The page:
The politics of parenting: Former Gov. Jane Swift on balancing job with family

Tuesday, September 09, 2008

Alaska Governor Sarah Palin, the self-described "hockey mom," knows what it takes to govern the state while raising five children. Nonetheless, her ability to balance vice-presidential demands with family obligations has been called into question. Is the criticism sexist? The Takeaway talks with former Massachusetts Governor Jane Swift, who gave birth while serving in office. Gov. Swift took your questions.
Guest: Jane Swift, former Governor of Massachusetts, and founder of WNP Consulting, where she speaks on women's leadership and work-family integration. She also sits on the Republican Leadership Council's board of directors.

Comments [5]


I believe that some women have enough intelligence and wisdom to know their children's needs and can make such decisions for themselves, especially if she has a "Mr. Mom" to take over as needed. Working together, as they seem to do, along with their solid faith in God and the wisdom from him based in Scriptures, they should do a very good job as Veep.

Sep. 17 2008 07:05 PM

Sarah Pallin's children are high-need: one has Down's syndrome, one is about to be deployed, one is a pregnant teenager, and the other two also have their needs, especially as siblings of Trig and Bristol. If she were a man running for head of my department, I'd vote against her/him as someone who is, for the time being, needed at home. It was hard enough raising two kids, but five--and five that are particularly needy? You can't schedule intimate time with your kids. YOu have to be available.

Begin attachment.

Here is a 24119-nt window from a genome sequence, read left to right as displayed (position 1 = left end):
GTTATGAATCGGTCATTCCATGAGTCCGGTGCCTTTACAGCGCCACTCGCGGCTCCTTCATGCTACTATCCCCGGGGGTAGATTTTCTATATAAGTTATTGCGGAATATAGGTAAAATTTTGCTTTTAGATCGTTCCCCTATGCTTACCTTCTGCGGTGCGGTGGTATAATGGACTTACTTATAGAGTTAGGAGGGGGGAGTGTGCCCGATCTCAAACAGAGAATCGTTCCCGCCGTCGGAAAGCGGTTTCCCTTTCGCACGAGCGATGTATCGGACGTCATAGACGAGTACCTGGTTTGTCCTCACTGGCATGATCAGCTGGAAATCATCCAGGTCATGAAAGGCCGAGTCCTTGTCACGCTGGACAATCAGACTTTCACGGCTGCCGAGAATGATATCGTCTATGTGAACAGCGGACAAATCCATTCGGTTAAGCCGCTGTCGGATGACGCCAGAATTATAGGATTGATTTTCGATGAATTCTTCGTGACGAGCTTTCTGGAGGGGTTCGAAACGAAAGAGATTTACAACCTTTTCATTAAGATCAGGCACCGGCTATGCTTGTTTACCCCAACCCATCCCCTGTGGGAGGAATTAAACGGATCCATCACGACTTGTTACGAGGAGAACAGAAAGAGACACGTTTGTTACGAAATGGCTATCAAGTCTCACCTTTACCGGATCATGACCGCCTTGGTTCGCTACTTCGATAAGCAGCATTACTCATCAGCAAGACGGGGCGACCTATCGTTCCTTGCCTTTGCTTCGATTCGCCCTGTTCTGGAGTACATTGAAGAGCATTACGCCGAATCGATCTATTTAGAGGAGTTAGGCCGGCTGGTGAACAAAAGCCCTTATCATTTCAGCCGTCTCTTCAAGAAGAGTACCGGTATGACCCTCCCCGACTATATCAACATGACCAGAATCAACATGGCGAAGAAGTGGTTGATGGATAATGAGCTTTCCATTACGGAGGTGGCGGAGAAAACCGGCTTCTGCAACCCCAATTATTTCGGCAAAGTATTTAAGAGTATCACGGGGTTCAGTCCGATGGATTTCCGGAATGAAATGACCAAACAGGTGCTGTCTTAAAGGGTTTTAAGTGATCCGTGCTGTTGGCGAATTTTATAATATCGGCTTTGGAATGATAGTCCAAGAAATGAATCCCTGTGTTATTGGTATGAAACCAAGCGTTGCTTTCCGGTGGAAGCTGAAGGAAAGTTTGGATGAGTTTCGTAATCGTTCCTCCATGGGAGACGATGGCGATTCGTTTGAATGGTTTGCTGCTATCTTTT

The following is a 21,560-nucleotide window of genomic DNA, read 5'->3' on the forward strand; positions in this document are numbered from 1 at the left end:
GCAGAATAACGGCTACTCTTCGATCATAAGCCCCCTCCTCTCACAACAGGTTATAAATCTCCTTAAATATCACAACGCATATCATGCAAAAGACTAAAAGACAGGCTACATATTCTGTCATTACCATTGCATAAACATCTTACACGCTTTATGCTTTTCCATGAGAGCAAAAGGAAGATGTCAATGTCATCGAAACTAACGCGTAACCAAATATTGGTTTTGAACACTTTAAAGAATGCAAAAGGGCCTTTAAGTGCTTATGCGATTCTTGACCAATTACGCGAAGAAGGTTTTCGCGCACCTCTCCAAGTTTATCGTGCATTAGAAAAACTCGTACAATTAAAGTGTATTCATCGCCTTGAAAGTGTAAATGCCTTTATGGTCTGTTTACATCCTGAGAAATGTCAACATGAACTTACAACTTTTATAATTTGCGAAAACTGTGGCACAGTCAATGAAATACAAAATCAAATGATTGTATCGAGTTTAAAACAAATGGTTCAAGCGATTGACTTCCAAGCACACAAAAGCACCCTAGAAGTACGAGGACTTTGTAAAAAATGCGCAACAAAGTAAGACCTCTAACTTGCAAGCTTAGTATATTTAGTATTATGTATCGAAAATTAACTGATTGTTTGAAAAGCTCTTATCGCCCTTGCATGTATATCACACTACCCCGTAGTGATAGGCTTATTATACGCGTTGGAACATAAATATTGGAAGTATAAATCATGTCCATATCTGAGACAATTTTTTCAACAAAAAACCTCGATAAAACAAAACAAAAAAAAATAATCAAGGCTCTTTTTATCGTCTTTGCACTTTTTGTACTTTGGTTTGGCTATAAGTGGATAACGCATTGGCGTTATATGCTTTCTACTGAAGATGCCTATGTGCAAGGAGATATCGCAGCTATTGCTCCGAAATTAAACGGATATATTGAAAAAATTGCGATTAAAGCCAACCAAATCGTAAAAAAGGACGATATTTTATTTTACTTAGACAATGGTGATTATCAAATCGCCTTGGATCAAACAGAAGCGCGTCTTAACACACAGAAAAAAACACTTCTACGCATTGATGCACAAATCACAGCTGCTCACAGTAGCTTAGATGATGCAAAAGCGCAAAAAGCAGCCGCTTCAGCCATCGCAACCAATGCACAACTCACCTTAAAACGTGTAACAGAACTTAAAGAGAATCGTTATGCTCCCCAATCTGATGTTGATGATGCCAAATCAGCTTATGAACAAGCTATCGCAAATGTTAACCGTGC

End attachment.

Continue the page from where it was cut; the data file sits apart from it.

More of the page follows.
Sep. 13 2008 04:36 PM
Florence Bacas

Dear Gov. Swift:

I would like to offer my services to the Truth Squad. Please contact me.

Thank you,

Florence Bacas, J.D.

Sep. 11 2008 05:17 PM
Michelle Mitchell

I don't think the criticism is sexist--unless questioning whether children are being properly taken care of is sexist. But it does perhaps expose the underlying truth that whether or not they like it women are still the preeminent care givers in the home and even when there is a division of labor the woman typically ends up with the lion's share of work for a home to function.

I would ask not if she's a bad mother, because I think she is capable of meeting the needs of both office and family, but instead is she normal? Is she representative of most working women in her abilities? Most women I know just aren't as organized, ambitious or skillful as Governor Palin. She represents working women everywhere in what she's taking on but she doesn't represent most working women in her abilities to do it successfully.

Sep. 09 2008 10:03 AM
The Takeaway

Submit your questions about Sarah Palin, sexism, and balancing work and family for former Massachusetts governor Jane Swift at

Sep. 09 2008 08:12 AM

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